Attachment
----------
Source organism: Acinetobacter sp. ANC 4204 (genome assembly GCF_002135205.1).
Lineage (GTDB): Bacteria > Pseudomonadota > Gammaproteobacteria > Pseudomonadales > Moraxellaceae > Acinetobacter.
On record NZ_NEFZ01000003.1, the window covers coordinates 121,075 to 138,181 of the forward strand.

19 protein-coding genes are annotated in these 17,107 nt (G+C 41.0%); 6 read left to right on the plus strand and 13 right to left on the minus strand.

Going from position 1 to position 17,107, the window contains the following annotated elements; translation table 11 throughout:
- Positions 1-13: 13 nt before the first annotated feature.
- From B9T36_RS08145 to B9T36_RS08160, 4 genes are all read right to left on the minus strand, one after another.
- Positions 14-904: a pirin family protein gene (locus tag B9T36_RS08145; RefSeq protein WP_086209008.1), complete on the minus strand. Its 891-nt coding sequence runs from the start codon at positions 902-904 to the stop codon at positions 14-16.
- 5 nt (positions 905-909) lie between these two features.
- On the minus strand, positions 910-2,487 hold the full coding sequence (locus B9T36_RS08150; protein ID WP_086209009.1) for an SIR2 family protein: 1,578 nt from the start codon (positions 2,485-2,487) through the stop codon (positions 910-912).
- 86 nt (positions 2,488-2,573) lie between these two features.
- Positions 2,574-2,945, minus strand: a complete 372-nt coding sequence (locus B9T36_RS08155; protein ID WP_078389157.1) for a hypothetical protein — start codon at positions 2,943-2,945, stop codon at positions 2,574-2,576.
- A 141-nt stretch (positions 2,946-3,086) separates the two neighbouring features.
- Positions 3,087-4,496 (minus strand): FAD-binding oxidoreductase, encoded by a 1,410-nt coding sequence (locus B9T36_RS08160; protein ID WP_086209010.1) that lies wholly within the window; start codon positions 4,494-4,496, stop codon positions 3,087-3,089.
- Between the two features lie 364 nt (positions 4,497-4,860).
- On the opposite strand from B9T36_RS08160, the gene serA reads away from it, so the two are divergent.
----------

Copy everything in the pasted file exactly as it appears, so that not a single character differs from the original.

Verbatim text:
Source organism: Acinetobacter sp. ANC 4204 (genome assembly GCF_002135205.1).
Lineage (GTDB): Bacteria > Pseudomonadota > Gammaproteobacteria > Pseudomonadales > Moraxellaceae > Acinetobacter.
On record NZ_NEFZ01000003.1, the window covers coordinates 121,075 to 138,181 of the forward strand.

19 protein-coding genes are annotated in these 17,107 nt (G+C 41.0%); 6 read left to right on the plus strand and 13 right to left on the minus strand.

Going from position 1 to position 17,107, the window contains the following annotated elements; translation table 11 throughout:
- Positions 1-13: 13 nt before the first annotated feature.
- From B9T36_RS08145 to B9T36_RS08160, 4 genes are all read right to left on the minus strand, one after another.
- Positions 14-904: a pirin family protein gene (locus tag B9T36_RS08145; RefSeq protein WP_086209008.1), complete on the minus strand. Its 891-nt coding sequence runs from the start codon at positions 902-904 to the stop codon at positions 14-16.
- 5 nt (positions 905-909) lie between these two features.
- On the minus strand, positions 910-2,487 hold the full coding sequence (locus B9T36_RS08150; protein ID WP_086209009.1) for an SIR2 family protein: 1,578 nt from the start codon (positions 2,485-2,487) through the stop codon (positions 910-912).
- 86 nt (positions 2,488-2,573) lie between these two features.
- Positions 2,574-2,945, minus strand: a complete 372-nt coding sequence (locus B9T36_RS08155; protein ID WP_078389157.1) for a hypothetical protein — start codon at positions 2,943-2,945, stop codon at positions 2,574-2,576.
- A 141-nt stretch (positions 2,946-3,086) separates the two neighbouring features.
- Positions 3,087-4,496 (minus strand): FAD-binding oxidoreductase, encoded by a 1,410-nt coding sequence (locus B9T36_RS08160; protein ID WP_086209010.1) that lies wholly within the window; start codon positions 4,494-4,496, stop codon positions 3,087-3,089.
- Between the two features lie 364 nt (positions 4,497-4,860).
- On the opposite strand from B9T36_RS08160, the gene serA reads away from it, so the two are divergent.